May 21, 2010
An investor’s need to question and to observe:
Several discussions this week have focused on the importance of
shareholders’ ability to not only ask their own questions, but also to
observe other investors’ questions and management’s responses to them. The
value of open Q-and-A is evident not only in peaceful meetings such as
Intel’s, but also in contentious ones. As we recently reported, Intel’s
process of publicly posting questions and answers generated increased
investor interest. And in the news section below,
we further address the subject with several examples of controversial
meetings, some of which were webcast.
Forum purpose to identify what
should be considered:
Questions have been raised about the
level of “standards” the Forum should be trying to define. According the
Forum’s chairman, Gary Lutin, the stated purpose of the E-Meetings program
was strictly limited to identifying the conditions of fair conduct that
most marketplace participants consider relevant, and not trying to decide
how a company should satisfy those conditions. It will then be up to each
company's management to develop solutions to suit their own particular
circumstances and investor interests.
News reports of four “traditional”
annual meetings – for Massey Energy Company (NYSE: MEE; $3
billion), JPMorgan Chase (NYSE: JPM; $151 billion), State Street
Corporation (NYSE: STT; $20 billion), and WellPoint, Inc.
(NYSE: WLP; $22 billion) – were presented in a
Forum Report as examples of a range of
notable shareholder confrontations at in-person meetings, focusing on
investors’ ability in those conventional meetings to observe both what was
presented and how management responded.
Intel’s May 19 meeting, which was the subject of
last week’s Focus Report,
generated two reactions worth noting. One was from an in-person attendee
who identified himself during the question period as an individual
shareholder of twenty years. Apparently unaware of the company’s
web site posting
of its extensive “Investor Day” business review, he expressed
disappointment that the traditional business summary had been dropped from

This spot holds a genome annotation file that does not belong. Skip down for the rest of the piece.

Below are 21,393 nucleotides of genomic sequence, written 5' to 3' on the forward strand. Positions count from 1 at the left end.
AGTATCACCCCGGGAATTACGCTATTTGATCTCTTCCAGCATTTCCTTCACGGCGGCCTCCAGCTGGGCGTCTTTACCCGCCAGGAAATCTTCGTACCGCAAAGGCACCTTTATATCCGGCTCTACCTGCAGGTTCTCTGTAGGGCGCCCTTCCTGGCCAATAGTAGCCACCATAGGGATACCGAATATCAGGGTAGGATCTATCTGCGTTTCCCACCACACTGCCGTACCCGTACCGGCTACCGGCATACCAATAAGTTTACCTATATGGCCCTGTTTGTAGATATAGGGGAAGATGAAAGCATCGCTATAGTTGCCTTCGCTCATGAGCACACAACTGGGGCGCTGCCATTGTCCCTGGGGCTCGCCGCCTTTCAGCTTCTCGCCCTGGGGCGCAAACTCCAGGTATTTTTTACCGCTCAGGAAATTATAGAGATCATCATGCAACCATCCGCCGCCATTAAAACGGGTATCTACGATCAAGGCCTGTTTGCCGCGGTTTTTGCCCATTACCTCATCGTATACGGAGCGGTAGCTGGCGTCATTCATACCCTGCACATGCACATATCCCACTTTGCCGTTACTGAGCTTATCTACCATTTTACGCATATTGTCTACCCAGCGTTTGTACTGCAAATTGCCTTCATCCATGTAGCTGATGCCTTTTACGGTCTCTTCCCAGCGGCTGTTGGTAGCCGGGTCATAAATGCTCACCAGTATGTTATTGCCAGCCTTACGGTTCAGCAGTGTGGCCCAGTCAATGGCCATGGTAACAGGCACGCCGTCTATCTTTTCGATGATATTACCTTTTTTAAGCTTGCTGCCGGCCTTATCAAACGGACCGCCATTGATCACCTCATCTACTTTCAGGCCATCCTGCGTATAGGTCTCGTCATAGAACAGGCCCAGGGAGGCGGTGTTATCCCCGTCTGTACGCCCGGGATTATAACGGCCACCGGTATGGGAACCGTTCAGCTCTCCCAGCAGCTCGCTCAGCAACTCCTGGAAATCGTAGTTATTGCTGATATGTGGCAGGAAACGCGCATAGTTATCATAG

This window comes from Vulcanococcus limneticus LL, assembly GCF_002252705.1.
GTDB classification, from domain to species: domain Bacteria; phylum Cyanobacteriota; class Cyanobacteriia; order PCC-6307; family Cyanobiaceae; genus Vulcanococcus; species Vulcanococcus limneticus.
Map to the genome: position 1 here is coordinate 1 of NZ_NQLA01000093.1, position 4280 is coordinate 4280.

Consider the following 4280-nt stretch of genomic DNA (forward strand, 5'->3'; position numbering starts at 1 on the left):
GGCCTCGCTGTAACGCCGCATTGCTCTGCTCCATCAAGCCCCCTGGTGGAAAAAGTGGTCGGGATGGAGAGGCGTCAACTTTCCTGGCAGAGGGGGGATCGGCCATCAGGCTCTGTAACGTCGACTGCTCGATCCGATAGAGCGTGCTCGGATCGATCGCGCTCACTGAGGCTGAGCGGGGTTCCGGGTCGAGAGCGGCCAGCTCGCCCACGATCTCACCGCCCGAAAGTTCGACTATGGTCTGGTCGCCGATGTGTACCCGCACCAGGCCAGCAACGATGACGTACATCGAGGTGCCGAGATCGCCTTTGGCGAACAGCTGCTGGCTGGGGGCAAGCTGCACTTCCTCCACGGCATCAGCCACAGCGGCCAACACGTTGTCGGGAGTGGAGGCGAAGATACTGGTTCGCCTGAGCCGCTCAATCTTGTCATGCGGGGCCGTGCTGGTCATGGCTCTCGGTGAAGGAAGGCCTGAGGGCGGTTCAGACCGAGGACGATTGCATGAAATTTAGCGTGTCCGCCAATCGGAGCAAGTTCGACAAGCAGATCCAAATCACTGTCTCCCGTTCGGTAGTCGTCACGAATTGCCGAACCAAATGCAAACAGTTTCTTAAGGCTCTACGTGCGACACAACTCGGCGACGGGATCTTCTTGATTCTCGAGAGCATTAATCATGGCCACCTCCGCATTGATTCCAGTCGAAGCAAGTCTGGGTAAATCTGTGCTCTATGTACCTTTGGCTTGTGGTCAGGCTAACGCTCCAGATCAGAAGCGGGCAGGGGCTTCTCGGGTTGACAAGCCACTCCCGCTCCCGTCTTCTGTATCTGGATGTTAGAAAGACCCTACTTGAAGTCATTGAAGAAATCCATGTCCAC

the meeting agenda. Another was from a shareholder voting rights advocate
who had observed the webcast and posted a
praising the meeting’s conduct but raising concerns about possible
limitations of electronic participation. A
replay of the meeting's video webcast is now available.
NVIDIA reported that its
Wednesday meeting, also
noted last week, generated roughly 50% higher attendance online than
what they'd seen last year in a traditional in-person meeting. You can
archived version of their audio and slide webcast.
When Basics Suffice:
No Bells, Whistles or Questions at Warner Music’s Meeting
the archived webcast of Warner Music's "pure virtual" annual
It is no secret that companies with small retail ownership and low
annual meeting attendance find value in running an annual meeting that
is low-cost and efficient. Now, as virtual annual meetings become more
prevalent, some companies like Warner Music Group (NYSE: WMG,
$900 million), are finding that a basic, no-frills virtual shareholder
meeting can offer just that.
Warner Music Group, which went public in 2005 in a $554 million IPO,
is headed by the perennially charitable Edgar Bronfman, Jr., and its
ownership consists of more than 95% institutions and management. The
company held a basic audio-only webcast in February that lasted a
total of about eight minutes and fetched not one shareholder question.
Still, the meeting demonstrates how a bare-bones electronic
participation platform can be an effective way to lower costs while
protecting shareholders’ right to participate.
The meeting satisfied basic requirements with its audio webcast and
provisions allowing shareholders to cast votes as well as to ask
questions live online during the meeting.
After announcements and readings of the formal statements,
participants were informed that the company’s CFO and two auditors
were ready to answer shareholder questions. But after a brief pause to
check for questions, it turned out that none were asked. A
disappointed but optimistic-sounding Bronfman reported, “it appears we
did not receive any questions from stockholders.” Not one to dwell on
the absence of questions, Bronfman concluded the meeting with a nod to
the future. “We look to the potential this format offers to increase
Avital Louria Hahn
a Shareholder Forum project
© 2010 The Shareholder Forum